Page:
Council takes first step to bail out DDA bonds

By: Terry Oparka | Troy Times | Published June 26, 2013


The Troy City Council authorized publication of the city’s intent to issue bonds to avoid default on existing Troy Downtown Development Authority bonds.

Under the plan that Troy City Manager Brian Kischnick rolled out to the Troy City Council at a June 17 meeting, the city would reissue $14 million in bonds and would allow up to a 2-mill tax levy on property in the DDA district as a last resort. The district is along Big Beaver, approximately half a mile west of Coolidge and just east of Rochester Road. 

“Default cannot be an option,” Kischnick said. “It’s a workable plan that solves the problem to pay debt incurred in the district. It utilizes tax increment financing to debt incurred in the district. We’re asking the council to back the bonds because the DDA can’t borrow the money.”

The improvements were funded by three series of bonds in 2001, 2002 and 2003, and include $24 million in roadway and streetscape improvements to Big Beaver and a portion of the parking garage at Somerset Collection North, as well as $13.7 million to finance a portion of the Troy Community Center.

The council voted 5-1 to publish the intent to issue the bonds. Mayor Pro Tem Wade Fleming was absent from the meeting, and Councilman Doug Tietz opposed the plan.

Tietz thanked the city manager for “having the guts to put forward a plan like this.”

“The premise of the plan is that folks in the future will spend money wisely. Looking at past history, I didn’t see that,” he said, noting that in the past, the DDA board spent money from the reserve fund. “I’m voting no,” Tietz said. “A wise spending history doesn’t bear out.”

The initial property value of the district in 1993 was more than $429 million, which peaked at just less than $700 million, with tax increment revenue of $271 million. However, the projected property value for 2013-14 is $422 million, with tax capture of $12 million.

The bailout plan calls for the city to issue $14 million in bonds backed by the city, extend the Troy DDA and tax capture to 2033, and exclude Kmart Headquarters, Bank of America and other designated properties from the tax increment finance plan, since they are valued at less than they were in 1993, which would change the formula for capturing tax increment values.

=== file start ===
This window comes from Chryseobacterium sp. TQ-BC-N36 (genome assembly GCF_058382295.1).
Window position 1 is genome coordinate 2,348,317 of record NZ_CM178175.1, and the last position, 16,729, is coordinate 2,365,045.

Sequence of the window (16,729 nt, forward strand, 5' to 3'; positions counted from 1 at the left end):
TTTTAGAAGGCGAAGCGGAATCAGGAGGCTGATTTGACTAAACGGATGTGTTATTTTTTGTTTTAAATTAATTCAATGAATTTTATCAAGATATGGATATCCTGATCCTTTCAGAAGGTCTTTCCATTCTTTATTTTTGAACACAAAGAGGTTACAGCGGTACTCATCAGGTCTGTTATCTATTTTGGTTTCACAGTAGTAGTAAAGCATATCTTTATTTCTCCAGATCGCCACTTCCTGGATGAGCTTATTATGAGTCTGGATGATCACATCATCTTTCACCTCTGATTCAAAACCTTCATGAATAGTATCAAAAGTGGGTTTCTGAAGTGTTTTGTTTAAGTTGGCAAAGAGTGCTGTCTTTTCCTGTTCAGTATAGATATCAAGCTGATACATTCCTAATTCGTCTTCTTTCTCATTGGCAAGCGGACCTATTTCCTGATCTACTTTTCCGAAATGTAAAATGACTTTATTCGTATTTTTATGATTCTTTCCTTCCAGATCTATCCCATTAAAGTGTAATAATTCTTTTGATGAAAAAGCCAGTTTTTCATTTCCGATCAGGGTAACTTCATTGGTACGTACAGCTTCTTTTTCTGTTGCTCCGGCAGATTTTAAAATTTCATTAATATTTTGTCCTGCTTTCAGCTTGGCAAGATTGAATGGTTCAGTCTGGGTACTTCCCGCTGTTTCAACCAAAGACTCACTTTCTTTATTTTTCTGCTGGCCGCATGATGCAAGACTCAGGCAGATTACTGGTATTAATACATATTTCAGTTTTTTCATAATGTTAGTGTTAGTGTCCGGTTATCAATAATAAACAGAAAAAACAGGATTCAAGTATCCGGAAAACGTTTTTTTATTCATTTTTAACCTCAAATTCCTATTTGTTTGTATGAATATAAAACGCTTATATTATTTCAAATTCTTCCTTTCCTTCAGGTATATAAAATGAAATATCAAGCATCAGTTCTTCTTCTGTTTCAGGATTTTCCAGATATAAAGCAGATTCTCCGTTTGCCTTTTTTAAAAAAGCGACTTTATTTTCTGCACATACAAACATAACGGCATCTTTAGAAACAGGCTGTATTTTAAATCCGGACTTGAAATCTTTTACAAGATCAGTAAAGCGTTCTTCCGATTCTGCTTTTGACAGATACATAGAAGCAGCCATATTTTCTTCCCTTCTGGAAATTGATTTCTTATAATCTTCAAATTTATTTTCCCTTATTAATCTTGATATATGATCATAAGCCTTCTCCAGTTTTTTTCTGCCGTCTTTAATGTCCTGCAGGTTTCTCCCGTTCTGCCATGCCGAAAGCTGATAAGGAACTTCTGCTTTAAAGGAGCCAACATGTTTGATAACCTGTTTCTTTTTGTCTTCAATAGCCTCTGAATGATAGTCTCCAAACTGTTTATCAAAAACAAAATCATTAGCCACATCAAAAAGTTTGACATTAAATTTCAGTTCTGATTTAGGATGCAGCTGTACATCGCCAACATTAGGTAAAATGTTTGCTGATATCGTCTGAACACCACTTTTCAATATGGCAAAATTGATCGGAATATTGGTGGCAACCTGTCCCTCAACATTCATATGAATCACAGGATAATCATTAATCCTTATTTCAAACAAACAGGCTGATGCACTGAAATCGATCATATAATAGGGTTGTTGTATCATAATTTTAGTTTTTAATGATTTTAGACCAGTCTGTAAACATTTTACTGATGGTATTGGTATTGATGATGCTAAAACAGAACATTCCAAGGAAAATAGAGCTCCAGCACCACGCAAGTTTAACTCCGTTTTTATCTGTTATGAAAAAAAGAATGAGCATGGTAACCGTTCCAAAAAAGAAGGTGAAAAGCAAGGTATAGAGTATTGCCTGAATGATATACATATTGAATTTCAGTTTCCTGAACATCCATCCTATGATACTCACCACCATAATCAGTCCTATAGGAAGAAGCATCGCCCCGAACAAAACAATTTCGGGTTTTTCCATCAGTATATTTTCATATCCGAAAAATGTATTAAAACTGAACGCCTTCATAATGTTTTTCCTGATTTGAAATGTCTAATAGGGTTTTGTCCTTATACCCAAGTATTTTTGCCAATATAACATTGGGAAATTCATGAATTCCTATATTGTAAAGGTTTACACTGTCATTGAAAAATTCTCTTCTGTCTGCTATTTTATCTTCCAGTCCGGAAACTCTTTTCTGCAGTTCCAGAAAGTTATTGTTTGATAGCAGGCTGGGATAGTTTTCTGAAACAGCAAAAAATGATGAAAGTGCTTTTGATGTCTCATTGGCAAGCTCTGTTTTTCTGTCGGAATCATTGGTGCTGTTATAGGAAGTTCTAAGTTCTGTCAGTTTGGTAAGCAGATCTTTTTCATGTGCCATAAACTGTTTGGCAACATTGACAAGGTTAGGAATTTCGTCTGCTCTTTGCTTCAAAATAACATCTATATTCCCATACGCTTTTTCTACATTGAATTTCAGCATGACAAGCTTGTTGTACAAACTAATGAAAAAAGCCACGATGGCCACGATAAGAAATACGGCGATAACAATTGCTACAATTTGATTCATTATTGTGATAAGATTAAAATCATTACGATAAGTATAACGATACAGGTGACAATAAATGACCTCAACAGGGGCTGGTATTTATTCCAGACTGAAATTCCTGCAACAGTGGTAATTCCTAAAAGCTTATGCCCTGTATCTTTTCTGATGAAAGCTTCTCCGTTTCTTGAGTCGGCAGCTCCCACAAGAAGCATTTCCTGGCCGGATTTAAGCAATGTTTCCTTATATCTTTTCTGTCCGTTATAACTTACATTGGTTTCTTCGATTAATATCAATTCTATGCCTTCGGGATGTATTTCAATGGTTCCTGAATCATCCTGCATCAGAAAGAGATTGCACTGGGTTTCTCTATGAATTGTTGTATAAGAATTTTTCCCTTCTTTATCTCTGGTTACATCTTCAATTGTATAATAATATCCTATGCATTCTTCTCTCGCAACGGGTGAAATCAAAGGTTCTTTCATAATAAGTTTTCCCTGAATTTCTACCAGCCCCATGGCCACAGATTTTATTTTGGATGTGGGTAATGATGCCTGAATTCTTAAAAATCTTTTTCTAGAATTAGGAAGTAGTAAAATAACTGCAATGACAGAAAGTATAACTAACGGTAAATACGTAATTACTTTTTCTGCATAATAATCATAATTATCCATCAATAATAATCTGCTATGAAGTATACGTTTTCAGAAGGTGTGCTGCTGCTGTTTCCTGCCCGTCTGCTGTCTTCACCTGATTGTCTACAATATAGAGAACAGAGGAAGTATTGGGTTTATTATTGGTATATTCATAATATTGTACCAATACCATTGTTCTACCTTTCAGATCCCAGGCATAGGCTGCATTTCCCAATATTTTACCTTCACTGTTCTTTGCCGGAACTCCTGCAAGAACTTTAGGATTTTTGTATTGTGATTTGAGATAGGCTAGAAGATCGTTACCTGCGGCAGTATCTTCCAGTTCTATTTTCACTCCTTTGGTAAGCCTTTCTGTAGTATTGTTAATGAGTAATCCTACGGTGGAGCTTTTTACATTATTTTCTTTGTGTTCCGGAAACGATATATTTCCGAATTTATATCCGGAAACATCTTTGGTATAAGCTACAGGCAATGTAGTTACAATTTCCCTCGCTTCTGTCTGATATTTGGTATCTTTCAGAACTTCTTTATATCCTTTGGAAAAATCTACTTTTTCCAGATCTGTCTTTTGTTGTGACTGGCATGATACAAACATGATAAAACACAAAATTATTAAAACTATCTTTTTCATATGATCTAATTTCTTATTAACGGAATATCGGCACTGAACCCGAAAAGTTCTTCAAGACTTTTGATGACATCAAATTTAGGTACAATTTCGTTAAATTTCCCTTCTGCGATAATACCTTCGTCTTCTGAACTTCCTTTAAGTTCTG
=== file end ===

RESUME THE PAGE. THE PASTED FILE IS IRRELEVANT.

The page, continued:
Also, the plan includes what Kischnick described as a safety net for the city that could provide up to a 2-mill tax levy, approved by the City Council, across the DDA district until all bonds were retired. No residential properties would be included.

The city of Troy has no financial obligation to service the current bonds, of which more than $17 million is currently owed. The bonds are currently rated junk bond status, making refinancing impossible. Tax increment values for 2014 are estimated to be $12.8 million and are expected to zero out in 2015.

Mayor Dane Slater, who by city charter is a member of the DDA board, said there would be no new projects in the district.

“We’re just interested in paying the debt,” Slater said.

Robert Bendzinski, municipal financial advisor, told the council that backing the bonds would not likely affect the city’s AAA credit rating.

When asked about the ability to sell $14 million worth of bonds, he said, “With a AAA rating, there’s an almost 100 percent confidence level unless something happens in the municipal bond market that’s unforeseen or unpredictable. We don’t see this as an issue.”

“The bonds would be backed by the city’s full faith and credit,” he said.

He added that the bond insurer would likely come after the city to recoup the funds if they defaulted. “There would be litigation. … I believe, personally, the insurance company would come after the DDA, possibly the city. It’s not going to be good.”

“None of us wants to see default,” Councilman Dave Henderson said. “It doesn’t look as perfect as could be, but it certainly addressed the situation.”

The DDA board unanimously approved the plan at the June 19 meeting. A public hearing is set for the July 8 City Council meeting. The council will consider the plan for approval at the Aug. 12 meeting.